Not so long ago all of us pretty much did our computing either on a desktop or a laptop. Those were pretty much our only choices, unless servers are included and they’re pretty much desktops without…well, a desktop.
These days we have all sorts of computing devices available to us, with more options being added daily, or so it seems. Although many media outlets evidently want us to believe that the traditional computer is on the way out, I don’t think that’s what’s happening. As The Motley Fool would say, were only seeing a market correction.
With the advent of the Internet, many people began using computers not because they liked computers but because they wanted to use the Internet. We used to read about these people often, folks who only used computers to surf, check email and occasionally do a little word processing. This group of users was quite large and until a few years ago was probably the majority of home computer users. Nowadays, however, mobile offers this group an easy option, resulting in desktops and laptops being abandoned in favor of more user friendly mobile devices.
We thought it might be time to run a poll to see what the people who visit FOSS Force own and use in their homes. Because our readers are overwhelming FOSS supporters, we figure we might see a little different mix than what we’d see from a more mainstream site.
Server We included server as a category in our poll because we figure we have a pretty savvy audience and that some of you will probably have an old box set up somewhere that you’re using as a file server. Most likely, some of you are even serving web pages through a broadband connection, bypassing the need for a host. FOSS users are a very ingenious lot.
Desktop: Also because of our audience, we figure we’ll find a higher percentage of desktop users than the national average. Since Apple changed the game with the introduction of the iPhone and iPad, the desktop is no longer the default computing device in consumer computer space. These days, desktop and laptop users are people who actually need to get some work done. With the right monitor, a desktop can also double as a widescreen TV.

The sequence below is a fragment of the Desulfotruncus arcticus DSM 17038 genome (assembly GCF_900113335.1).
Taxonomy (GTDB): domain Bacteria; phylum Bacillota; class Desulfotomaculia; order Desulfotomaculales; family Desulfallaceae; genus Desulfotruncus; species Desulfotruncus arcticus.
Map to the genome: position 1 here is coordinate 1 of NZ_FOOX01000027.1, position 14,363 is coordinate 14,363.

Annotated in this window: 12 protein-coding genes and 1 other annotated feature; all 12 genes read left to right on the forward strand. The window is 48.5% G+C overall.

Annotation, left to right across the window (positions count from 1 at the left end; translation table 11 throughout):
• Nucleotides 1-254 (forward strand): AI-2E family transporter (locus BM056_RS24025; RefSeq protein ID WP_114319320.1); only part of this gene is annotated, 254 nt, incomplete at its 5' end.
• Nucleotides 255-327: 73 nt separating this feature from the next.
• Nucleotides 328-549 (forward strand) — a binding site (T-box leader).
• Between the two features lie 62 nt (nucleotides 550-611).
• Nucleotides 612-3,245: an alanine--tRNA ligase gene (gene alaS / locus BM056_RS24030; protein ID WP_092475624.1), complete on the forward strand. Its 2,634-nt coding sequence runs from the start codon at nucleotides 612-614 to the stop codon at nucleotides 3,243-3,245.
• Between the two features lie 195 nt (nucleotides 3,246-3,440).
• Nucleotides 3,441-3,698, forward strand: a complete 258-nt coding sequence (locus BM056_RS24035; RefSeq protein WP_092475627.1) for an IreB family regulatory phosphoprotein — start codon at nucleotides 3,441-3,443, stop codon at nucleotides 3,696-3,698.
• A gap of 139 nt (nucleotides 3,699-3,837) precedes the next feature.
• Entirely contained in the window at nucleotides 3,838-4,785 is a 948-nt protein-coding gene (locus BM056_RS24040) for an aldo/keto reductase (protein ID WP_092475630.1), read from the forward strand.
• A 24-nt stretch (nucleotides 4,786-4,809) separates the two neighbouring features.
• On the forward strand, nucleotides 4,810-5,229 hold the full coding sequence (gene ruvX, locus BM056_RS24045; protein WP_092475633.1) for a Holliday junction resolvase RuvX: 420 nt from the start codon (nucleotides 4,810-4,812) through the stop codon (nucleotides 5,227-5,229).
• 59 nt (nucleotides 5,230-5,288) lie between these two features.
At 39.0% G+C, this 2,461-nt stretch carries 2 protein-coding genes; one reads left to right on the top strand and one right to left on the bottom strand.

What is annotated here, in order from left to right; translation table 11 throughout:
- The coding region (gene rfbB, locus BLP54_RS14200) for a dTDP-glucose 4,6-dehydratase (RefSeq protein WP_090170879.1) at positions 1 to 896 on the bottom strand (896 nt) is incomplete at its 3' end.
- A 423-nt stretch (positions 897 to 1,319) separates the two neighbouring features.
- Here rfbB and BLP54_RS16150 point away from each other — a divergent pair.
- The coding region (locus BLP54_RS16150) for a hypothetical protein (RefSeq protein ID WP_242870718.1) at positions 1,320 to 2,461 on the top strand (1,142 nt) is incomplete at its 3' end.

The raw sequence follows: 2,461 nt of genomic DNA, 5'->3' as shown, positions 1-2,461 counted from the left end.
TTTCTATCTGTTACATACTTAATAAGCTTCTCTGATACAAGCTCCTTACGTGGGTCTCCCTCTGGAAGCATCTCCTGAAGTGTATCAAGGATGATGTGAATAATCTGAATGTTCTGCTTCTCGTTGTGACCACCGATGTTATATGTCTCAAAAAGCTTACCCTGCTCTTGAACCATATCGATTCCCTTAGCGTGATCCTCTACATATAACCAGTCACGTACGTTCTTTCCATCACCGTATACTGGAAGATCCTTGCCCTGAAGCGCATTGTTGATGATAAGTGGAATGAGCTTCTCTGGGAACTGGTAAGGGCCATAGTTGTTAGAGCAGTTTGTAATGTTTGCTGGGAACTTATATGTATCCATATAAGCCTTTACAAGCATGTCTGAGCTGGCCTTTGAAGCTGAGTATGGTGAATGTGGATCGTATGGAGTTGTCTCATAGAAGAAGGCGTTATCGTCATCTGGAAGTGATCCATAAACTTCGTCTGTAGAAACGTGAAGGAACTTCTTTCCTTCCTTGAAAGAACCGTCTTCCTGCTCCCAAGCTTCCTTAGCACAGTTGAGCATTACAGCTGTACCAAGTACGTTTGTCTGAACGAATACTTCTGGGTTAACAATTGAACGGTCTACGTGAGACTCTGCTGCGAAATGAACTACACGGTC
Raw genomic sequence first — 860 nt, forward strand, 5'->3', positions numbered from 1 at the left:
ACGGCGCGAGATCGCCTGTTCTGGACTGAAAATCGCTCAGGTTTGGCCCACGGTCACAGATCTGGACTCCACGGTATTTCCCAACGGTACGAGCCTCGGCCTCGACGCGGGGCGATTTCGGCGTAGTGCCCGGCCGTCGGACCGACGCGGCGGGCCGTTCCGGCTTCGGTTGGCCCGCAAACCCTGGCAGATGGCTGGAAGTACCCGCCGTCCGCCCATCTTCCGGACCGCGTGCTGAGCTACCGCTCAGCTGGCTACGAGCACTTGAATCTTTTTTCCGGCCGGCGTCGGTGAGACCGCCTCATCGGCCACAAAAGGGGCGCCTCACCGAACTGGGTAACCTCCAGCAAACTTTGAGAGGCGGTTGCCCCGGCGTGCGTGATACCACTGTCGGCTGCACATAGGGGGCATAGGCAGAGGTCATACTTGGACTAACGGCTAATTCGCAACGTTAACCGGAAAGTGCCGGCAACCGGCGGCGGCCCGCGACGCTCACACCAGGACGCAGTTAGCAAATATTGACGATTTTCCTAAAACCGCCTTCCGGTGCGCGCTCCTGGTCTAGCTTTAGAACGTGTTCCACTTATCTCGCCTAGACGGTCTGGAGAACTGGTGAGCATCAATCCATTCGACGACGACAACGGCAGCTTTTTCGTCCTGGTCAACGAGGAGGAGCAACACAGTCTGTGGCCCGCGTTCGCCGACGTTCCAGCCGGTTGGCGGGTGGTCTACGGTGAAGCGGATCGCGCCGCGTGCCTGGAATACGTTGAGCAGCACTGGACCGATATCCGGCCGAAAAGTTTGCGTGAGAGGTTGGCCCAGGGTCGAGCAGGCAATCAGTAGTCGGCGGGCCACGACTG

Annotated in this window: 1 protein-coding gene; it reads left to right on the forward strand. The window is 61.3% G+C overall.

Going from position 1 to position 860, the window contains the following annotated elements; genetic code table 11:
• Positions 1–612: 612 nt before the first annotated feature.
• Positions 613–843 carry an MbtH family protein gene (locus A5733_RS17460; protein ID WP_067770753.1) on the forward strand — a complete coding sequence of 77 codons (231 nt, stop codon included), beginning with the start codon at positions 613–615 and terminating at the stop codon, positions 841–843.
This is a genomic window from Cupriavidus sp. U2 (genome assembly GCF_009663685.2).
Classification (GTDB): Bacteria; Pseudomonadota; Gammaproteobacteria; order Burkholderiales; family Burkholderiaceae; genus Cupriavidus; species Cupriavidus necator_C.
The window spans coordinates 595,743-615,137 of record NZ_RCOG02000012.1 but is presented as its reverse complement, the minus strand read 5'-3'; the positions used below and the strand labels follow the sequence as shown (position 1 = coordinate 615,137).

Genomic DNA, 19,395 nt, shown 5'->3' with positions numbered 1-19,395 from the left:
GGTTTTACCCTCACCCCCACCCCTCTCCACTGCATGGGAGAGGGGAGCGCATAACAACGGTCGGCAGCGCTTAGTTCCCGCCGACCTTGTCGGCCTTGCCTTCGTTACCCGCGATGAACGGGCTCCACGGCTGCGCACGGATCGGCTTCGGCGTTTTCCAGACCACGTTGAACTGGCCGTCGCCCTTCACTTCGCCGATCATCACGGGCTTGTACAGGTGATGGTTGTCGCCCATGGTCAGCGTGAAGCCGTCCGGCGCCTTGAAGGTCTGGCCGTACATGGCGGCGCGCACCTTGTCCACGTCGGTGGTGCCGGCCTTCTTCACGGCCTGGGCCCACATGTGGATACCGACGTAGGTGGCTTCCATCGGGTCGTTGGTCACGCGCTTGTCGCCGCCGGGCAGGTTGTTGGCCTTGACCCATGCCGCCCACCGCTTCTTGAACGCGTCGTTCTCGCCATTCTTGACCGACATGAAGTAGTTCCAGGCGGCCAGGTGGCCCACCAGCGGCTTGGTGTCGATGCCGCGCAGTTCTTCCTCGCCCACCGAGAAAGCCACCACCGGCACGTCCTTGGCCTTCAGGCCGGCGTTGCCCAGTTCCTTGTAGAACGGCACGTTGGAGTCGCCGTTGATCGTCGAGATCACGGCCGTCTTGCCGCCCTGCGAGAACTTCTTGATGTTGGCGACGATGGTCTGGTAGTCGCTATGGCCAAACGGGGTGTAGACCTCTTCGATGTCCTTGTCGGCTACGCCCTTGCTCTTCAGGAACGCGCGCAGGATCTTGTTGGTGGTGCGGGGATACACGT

Laptop or Notebook: Although a laptop pretty much serves the same function as a traditional desktop, a laptop’s portability makes it much more convenient since it’s not anchored to a single location. However, just about anything that can be accomplished on a desktop can be done on a laptop–you can just do it at Starbucks. By our way of thinking, Chromebooks are included in this category.
Netbook: For a very brief period about six or seven years ago, it appeared as if the netbook, basically a laptop clone with a crowded keyboard and limited specs, would be the next big thing in computing. This was a star that quickly fell to earth in favor of mobile devices. However, there are still a few of them being made and some folks continue to like and use them.
Tablet: My roommate was given a Nexus 7 for Christmas, which has been my only experience with tablets. It’s a very nice device, great for watching videos, listening to music, checking emails or playing games. They’re not very good for work, however. For example, while it would be possible for me to write this article on the device, I’d probably still be working on the first paragraph. Mainly they’re just a way to consume entertainment and spend money with Google.
Smartphone: I’ve never owned a smartphone and have very limited experience using them. They have a lot to recommend them, especially since apps can turn them into devices that’ll do just about anything while on the go. One example, nobody ever wants directions to my house anymore. They just want the address. Their smartphones get them here. They come with a hefty monthly fee though–too much for my blood.
Other: We’re starting to see all sorts of hybrid devices. Mostly these are laptops that can do double duty as a tablet.
So what devices do you have in your house? Take our poll. Feel free to comment below.
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